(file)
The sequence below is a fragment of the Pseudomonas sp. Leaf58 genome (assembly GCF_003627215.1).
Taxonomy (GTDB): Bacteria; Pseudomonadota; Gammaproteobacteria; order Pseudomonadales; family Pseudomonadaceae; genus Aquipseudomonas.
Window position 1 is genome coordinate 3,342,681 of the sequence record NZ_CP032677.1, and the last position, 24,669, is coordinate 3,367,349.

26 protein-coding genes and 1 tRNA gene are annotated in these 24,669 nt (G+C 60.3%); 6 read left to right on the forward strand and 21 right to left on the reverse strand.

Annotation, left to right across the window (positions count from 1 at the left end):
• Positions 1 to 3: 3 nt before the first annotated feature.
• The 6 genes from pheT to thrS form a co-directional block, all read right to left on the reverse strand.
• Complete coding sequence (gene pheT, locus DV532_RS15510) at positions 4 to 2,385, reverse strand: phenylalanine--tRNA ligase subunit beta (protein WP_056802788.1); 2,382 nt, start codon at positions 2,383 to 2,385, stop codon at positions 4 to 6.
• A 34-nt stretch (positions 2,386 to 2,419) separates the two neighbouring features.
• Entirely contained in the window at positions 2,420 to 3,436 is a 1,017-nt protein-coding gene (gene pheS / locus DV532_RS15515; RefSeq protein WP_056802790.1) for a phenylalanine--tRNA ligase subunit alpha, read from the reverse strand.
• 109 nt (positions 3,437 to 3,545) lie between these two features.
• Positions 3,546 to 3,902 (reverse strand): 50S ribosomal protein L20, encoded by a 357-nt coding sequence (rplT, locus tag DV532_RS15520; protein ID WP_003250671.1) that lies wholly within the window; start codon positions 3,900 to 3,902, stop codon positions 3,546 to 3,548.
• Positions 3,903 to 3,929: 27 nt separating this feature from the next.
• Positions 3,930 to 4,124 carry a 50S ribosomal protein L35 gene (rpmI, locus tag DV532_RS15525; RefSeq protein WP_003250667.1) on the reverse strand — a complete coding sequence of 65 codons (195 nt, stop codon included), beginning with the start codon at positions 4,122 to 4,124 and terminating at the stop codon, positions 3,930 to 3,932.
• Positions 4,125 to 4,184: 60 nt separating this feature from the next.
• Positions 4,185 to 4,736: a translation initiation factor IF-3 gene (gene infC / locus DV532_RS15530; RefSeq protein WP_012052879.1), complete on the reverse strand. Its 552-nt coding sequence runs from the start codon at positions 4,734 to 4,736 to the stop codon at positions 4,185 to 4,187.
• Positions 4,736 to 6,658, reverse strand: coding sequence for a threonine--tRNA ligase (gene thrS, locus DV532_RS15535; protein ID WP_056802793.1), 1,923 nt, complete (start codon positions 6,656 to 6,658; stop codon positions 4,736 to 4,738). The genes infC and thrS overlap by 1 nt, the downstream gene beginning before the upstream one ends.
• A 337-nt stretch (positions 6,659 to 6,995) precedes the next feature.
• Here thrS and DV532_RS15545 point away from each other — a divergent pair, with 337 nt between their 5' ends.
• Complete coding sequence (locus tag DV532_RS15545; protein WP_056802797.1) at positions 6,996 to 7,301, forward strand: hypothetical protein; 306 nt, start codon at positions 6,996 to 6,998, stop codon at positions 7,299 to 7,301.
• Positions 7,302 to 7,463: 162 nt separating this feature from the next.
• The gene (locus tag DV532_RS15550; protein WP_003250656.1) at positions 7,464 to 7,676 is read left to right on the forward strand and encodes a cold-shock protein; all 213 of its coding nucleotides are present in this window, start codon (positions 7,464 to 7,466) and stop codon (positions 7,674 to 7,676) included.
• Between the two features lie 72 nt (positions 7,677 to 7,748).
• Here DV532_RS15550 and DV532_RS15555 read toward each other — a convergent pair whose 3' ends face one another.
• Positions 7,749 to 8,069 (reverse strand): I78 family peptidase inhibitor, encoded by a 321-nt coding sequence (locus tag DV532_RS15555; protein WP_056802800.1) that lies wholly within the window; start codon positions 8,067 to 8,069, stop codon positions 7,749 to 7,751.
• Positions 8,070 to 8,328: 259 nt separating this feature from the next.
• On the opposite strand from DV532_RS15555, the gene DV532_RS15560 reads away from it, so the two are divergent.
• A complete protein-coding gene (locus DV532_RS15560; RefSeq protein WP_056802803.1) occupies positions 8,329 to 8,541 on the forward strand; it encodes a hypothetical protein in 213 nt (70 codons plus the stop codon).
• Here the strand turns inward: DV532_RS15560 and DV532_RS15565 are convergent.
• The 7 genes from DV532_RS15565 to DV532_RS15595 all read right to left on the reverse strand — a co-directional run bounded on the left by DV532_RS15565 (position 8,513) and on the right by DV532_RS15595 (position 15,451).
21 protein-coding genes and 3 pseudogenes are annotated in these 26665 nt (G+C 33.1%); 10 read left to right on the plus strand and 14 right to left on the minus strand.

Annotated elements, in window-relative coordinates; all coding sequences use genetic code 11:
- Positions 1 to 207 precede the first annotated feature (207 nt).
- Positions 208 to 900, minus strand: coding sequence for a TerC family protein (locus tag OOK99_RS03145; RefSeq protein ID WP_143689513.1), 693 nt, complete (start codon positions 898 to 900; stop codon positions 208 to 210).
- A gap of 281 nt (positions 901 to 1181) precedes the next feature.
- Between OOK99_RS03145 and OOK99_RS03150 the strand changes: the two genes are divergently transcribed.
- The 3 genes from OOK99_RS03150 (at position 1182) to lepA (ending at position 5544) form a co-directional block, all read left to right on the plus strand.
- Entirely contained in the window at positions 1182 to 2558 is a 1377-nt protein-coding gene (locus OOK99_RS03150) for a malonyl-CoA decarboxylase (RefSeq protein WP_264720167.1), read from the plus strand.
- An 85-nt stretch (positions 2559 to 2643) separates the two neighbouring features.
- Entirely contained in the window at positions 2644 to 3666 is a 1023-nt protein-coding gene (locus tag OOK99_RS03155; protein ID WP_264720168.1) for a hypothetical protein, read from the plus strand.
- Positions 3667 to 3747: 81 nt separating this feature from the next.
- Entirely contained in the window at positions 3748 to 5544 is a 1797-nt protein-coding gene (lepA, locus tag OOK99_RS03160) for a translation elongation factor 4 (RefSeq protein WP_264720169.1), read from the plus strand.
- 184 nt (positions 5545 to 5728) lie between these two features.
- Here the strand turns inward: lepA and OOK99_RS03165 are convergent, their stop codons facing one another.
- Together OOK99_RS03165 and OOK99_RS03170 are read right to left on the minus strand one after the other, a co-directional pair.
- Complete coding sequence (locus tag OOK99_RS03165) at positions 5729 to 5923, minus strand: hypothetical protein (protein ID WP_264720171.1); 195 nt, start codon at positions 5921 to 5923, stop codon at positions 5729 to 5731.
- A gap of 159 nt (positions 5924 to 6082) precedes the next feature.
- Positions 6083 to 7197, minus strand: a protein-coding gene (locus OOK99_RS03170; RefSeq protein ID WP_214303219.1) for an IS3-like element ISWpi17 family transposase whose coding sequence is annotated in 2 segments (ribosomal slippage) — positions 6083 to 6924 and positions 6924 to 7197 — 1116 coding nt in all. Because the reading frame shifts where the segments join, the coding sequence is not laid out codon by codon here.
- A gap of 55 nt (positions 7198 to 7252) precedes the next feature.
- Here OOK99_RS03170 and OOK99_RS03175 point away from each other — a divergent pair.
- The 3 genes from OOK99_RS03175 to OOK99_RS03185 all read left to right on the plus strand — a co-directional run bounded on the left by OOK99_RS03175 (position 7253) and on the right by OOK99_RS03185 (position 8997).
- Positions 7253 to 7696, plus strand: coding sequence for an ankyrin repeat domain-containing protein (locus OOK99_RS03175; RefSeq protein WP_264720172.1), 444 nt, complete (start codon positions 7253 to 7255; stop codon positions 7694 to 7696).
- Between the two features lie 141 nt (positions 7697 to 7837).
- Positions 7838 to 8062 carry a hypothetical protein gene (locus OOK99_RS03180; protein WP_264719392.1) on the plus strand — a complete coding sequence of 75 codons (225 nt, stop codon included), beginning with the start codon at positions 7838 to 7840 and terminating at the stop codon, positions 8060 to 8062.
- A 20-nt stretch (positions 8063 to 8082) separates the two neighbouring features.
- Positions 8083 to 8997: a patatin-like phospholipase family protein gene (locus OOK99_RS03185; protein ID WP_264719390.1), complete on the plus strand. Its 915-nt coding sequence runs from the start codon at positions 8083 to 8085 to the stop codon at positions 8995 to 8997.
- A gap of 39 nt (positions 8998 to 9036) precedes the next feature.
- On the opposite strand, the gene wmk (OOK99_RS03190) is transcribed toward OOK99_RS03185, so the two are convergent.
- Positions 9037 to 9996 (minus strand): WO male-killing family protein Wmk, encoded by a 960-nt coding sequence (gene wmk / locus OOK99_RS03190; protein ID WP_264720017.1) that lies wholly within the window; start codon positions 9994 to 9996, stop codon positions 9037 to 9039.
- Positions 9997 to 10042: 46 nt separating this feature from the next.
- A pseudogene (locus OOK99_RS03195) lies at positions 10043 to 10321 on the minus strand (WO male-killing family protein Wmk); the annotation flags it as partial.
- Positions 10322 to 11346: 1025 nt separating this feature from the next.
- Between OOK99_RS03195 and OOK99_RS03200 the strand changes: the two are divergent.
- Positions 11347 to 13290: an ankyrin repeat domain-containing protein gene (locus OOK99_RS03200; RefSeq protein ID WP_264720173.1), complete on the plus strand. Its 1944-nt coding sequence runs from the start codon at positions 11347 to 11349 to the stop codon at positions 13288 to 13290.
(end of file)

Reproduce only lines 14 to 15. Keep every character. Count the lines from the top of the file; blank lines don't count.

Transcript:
• Positions 3,930 to 4,124 carry a 50S ribosomal protein L35 gene (rpmI, locus tag DV532_RS15525; RefSeq protein WP_003250667.1) on the reverse strand — a complete coding sequence of 65 codons (195 nt, stop codon included), beginning with the start codon at positions 4,122 to 4,124 and terminating at the stop codon, positions 3,930 to 3,932.
• Positions 4,125 to 4,184: 60 nt separating this feature from the next.